Plain-spoken poems rooted in real experience
Body Language When Sky Becomes the Space Inside Your Head
ELIZABETH Allen’s first full collection, Body Language, places her squarely among a burgeoning group of young (or youngish) Australian female poets who are dominating the field at the moment.
Allen’s work, however, has an ease and an impact not always found among her often highly metaphorical colleagues. She finds her poetry in ‘‘ ordinary’’ places but it is usually captured from an unusual angle, often the most moving one.
Allen is aware of the fragility of life and of its relationships. Frequently her poems depend for their effect on a low-key display of vulnerability, either her own or others’.
At the conclusion of the first poem, At Winton, she surmises of a friend: ‘‘ how small this corner of consciousness you keep defending / with each breath.’’ Of another, who dies unexpectedly in Venice, she concludes: ‘‘ it seems / he went quietly / as a hand underwater / clenching itself/ into a fist.’’ ( Venice.)
Like those of William Carlos Williams, Allen’s poems are often composed of reality’s fragments, re-ordered to obtain certain effects. In Two Years On, another elegy, the poet writes of how she wants ‘‘ To write a poem about putting on / another load of washing, taking / the rubbish out, catching the bus home. / I want to cut a word here & there: / trimming flowers before arranging / them in a vase.’’
Most, but not all, of Allen’s poems have this feeling of the quotidian but are rarely banal. Some, such as Epithalamium and Channel Surfing, have a formal quality that creates a distancing effect — the latter offering an ironic political commentary of considerable power. Another, such as Evening News, supplies its implications through a ‘‘ found’’ poem: ‘‘ We really had no idea . . . / they had young kids and everything. / They seemed like a nice, normal couple.’’
As suggested, Allen avoids the consciously metaphorical. Something of her ars poetica is suggested in Before Tomorrow, where one of her characters prefers ‘‘ just to listen / to the night / damp, breathing, / not comparing itself / to anything.’’ It’s worth noting here, however, that the ‘‘ night damp’’ is nevertheless ‘‘ breathing’’ and has thus been personified. This is certainly not prose pretending to be poetry.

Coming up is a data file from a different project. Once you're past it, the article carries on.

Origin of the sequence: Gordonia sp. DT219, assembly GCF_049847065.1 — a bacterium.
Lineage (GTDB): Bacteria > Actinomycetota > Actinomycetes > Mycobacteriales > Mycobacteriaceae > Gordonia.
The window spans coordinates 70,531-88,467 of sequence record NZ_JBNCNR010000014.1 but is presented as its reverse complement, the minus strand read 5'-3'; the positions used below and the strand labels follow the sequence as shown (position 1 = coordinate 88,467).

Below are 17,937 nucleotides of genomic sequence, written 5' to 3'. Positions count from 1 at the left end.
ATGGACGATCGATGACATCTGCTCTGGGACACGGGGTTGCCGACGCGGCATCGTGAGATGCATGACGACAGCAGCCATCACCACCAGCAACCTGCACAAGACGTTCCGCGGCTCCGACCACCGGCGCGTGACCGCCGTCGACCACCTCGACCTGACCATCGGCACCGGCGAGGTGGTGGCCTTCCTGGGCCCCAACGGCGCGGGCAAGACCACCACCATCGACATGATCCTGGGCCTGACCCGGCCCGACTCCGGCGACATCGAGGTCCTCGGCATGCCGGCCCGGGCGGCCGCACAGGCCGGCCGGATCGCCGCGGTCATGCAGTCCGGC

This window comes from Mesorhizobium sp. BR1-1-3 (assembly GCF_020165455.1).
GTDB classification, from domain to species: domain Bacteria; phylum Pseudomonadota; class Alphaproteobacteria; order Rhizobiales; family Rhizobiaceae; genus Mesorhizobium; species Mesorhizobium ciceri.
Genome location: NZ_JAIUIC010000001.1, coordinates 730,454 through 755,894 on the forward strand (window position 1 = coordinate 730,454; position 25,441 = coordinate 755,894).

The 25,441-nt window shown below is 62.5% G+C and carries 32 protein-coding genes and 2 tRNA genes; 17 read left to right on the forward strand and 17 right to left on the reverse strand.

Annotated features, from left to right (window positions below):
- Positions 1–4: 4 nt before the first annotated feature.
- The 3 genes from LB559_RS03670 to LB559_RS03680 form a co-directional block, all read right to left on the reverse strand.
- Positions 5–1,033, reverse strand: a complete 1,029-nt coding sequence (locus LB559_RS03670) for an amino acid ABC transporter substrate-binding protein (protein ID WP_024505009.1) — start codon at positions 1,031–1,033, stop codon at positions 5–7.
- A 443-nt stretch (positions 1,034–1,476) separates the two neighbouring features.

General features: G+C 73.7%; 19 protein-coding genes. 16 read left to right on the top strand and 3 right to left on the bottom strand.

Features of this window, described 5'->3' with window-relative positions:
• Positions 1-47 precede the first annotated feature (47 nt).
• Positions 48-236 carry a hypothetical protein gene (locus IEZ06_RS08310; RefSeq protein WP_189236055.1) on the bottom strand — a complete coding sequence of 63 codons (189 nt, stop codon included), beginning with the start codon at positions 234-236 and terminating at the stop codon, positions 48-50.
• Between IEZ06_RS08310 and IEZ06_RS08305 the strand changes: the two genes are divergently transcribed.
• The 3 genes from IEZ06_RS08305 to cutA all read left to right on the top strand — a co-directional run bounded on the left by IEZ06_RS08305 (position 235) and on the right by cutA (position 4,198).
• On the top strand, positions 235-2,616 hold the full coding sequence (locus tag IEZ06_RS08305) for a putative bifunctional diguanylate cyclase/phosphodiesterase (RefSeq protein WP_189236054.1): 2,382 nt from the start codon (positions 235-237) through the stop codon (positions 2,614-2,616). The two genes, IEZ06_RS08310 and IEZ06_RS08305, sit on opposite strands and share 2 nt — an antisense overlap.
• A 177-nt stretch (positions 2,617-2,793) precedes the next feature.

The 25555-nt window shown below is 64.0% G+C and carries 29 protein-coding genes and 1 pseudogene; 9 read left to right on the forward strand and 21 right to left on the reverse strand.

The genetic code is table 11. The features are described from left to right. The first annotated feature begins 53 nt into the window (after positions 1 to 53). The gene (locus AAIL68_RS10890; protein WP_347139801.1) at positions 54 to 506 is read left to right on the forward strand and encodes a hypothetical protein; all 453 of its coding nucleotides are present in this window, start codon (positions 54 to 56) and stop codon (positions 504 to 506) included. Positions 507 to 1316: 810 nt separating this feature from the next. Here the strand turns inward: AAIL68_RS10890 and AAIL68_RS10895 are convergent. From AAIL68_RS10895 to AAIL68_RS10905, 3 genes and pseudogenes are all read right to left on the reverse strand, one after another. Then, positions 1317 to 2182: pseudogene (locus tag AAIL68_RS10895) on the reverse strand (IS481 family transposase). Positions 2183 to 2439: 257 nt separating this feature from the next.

Earlier in the same poem the protagonist’s ‘‘ mind feels / for that thin space / between breath / and thought.’’ This is indeed the liminal area in which a lot of Allen’s poetry occurs; and yet, for all its potential intangibility, we are almost never troubled by obscurity. Her poems are full of real people and genuine emotion — even if, as is the case in After seven long years underground, the char- By Elizabeth Allen Vagabond Press, 74pp, $25 By Ed Wright Puncher & Wattmann, 67pp, $24 acter is a ghost: ‘‘ the crust of mascara starts to crack and flake. / She claws her way up into your kitchen to stand / wiping the cigarette smoke from her eyes.’’ These are the sorts of people Allen makes it a pleasure to meet.
Ed Wright’s first full collection of poetry, When Sky Becomes the Space Inside Your Head, sits neatly with Allen’s. It is similarly plainspoken, even if somewhat different in its content and preoccupations.
Quite a few of the poems here deal with the counterculture, as lived in northern NSW and elsewhere. They also also have a strong narrative dimension and it is not insignificant that Wright has issued a couple of blues CDs (unheard by this reviewer). Much of the book can be read as lessons learned from this business, even if music is only rarely mentioned explicitly.
An indicative stanza from For C. suggests much of the book’s style and content: ‘‘ In one scene I was drinking you tea ceremony style, eyes locked on eyes / in earnest simulation of the holy, / back in the day when we were baby buddhists: / the drugs, primal screaming and manifestos / second-hand hippy accretions like the pebbles around your parents’ pool.’’
It’s notable that the narrator here doesn’t spare himself any more than he does his interlocutor ex. Neither is the technique here as plain as it might appear at first. The reader relishes the alliteration, as well as the sardonic content, in ‘‘ baby buddhists’’ or ‘‘ pebbles around your parents’ pool’’.
Wright’s work is not without metaphor, however, though it can often be used wryly: for instance in Lennox St Blues when the poet laments ‘‘ the creaking springs of forgiveness’’ heard, rather too loudly, as ‘‘ aural punctuation’’ after a row between two of his neighbours, ‘‘ the rajneesh and her fireman lover’’.
It’s difficult to summarise the appeal of Wright’s book in a few hundred words. Sufficient to say that if you like poems rooted in real experience and not over-processed, you’ll find plenty to enjoy in this relatively short book with its rather long title.